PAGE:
Behavioral Ecology and Sociobiology

, Volume 33, Issue 5, pp 335–338 | Cite as

Role of juvenile hormone biosynthesis in dominance status and reproduction of the bumblebee, Bombus terrestris

  • Myriam Larrere
  • Franck Couillaud


In Bombus terrestris females, dominant status is correlated with high levels of juvenile hormone (JH) biosynthesis and rapid oöcyte maturation. Queenright workers, which are inhibited by the dominant queen, complete the cycle of oöcyte maturation while exhibiting a continuous low rate of JH production, but their egglaying is inhibited. Measurements in foundress queens suggest that the low JH titer during oögenesis is probably not responsible for the inhibition of egg-laying. Queenless workers, kept individually, are not activated either for JH production or oöcyte maturation. In groups of three queenless workers, a dominance order becomes established and high rates of JH synthesis are observed in the dominant egg-laying workers, with low rates in subordinated workers. In groups of founder queens, also, a dominance order becomes established and results in a reduced rate of JH production in subordinated females.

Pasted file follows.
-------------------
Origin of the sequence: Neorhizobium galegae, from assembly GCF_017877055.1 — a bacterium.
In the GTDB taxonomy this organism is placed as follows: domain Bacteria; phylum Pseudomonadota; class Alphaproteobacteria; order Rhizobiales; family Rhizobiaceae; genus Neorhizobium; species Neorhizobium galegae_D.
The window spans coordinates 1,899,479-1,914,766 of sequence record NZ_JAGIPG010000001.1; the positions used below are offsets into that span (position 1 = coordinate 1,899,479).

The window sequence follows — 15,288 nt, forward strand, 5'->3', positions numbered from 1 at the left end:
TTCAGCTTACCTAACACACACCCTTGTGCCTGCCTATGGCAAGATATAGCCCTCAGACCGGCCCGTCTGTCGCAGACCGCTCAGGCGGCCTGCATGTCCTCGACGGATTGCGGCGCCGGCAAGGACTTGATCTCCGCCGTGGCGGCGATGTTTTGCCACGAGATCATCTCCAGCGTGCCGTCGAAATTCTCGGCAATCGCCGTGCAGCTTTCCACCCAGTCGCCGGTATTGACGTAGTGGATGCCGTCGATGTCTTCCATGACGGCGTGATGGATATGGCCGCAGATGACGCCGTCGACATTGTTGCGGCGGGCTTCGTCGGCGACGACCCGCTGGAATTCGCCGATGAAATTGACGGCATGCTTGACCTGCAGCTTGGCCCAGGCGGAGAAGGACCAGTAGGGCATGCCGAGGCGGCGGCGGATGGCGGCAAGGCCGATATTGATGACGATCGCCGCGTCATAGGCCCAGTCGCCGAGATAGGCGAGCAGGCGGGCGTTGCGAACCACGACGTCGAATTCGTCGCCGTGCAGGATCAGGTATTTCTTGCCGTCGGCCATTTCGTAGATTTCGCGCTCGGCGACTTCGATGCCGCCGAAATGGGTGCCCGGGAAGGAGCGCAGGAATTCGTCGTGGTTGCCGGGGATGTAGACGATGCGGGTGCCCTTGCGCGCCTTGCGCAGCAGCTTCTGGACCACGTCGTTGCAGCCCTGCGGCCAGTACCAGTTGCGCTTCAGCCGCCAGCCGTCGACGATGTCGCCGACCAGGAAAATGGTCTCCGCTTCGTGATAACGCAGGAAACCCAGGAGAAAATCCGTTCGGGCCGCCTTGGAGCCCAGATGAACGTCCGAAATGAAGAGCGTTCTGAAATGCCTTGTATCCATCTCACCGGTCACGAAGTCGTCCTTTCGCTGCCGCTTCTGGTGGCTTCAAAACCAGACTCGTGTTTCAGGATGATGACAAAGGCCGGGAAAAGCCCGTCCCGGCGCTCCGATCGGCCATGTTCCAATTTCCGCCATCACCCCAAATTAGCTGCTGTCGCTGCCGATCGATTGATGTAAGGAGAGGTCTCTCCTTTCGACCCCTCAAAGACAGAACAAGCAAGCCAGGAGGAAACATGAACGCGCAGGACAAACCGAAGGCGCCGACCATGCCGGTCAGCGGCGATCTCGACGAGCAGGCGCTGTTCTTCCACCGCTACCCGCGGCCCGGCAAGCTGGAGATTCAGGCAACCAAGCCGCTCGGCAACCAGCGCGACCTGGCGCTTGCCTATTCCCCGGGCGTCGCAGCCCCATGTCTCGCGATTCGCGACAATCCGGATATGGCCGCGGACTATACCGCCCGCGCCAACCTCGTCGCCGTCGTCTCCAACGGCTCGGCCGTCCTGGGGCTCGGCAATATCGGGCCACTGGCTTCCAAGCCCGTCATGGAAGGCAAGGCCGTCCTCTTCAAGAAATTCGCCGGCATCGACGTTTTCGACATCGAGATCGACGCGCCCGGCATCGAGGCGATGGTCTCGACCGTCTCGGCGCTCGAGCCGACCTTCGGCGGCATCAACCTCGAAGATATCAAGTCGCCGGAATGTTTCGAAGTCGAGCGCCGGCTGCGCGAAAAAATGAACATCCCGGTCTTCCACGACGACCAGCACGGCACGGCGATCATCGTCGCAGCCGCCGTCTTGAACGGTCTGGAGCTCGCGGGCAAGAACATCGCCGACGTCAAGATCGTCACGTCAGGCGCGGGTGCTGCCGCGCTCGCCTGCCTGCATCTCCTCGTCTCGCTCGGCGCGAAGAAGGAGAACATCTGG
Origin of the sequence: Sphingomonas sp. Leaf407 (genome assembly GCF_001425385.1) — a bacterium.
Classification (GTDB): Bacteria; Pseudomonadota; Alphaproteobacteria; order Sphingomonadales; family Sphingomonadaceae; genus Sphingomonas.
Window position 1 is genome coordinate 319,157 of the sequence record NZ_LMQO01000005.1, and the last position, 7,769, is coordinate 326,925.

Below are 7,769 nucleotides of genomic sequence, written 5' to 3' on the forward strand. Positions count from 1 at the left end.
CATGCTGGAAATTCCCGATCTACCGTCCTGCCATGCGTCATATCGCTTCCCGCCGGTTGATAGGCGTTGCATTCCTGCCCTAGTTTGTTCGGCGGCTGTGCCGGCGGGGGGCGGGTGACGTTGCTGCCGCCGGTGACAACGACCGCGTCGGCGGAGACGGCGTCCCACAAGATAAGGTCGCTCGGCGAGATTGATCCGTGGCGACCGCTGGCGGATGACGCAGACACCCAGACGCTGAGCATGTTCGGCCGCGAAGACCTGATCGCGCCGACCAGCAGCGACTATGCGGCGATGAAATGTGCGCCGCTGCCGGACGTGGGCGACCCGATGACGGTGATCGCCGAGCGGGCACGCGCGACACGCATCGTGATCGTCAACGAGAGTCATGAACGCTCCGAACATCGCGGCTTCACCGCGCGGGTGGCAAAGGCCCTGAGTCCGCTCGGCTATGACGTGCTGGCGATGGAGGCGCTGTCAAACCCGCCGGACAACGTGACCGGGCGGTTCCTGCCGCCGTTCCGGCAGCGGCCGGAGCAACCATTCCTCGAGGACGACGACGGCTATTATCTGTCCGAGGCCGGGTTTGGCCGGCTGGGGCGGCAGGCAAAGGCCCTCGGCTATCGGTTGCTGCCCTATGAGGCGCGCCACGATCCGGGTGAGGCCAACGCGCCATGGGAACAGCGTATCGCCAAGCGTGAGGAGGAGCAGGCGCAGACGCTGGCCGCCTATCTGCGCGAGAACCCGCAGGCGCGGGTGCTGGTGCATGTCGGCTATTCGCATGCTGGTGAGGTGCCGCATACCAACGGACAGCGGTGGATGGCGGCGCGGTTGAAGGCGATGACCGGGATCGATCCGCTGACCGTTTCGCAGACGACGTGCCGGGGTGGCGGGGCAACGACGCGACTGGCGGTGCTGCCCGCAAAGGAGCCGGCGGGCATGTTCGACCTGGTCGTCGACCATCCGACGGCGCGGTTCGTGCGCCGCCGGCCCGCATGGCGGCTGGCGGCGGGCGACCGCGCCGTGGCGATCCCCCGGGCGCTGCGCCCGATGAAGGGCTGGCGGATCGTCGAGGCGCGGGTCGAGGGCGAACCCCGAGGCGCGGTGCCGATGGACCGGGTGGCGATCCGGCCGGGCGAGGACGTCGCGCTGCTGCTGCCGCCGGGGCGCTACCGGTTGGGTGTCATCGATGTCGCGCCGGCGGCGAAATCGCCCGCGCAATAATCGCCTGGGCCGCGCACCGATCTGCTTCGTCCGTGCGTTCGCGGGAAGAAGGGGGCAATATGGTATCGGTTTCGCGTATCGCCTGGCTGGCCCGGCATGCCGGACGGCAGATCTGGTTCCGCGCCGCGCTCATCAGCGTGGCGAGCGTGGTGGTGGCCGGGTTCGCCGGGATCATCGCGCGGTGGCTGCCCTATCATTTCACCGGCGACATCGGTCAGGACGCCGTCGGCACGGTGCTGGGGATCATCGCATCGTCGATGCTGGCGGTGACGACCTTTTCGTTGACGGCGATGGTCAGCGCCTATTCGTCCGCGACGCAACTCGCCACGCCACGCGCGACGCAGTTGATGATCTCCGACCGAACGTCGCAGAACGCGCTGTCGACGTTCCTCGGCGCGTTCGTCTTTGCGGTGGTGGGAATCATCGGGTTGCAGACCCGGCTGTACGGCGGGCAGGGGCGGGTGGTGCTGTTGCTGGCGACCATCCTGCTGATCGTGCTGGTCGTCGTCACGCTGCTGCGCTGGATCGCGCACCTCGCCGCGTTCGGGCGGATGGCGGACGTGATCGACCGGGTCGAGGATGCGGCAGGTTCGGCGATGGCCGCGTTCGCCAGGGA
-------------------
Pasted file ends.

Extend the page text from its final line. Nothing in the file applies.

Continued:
Key words

Social insects Bumblebee Juvenile hormone Reproduction Dominance 


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Copyright information

© Springer-Verlag 1993

Authors and Affiliations

  • Myriam Larrere
    • 1
  • Franck Couillaud
    • 1
  1. 1.Laboratoire de NeuroendocrinologieUniversité de Bordeaux 1Talence CedexFrance

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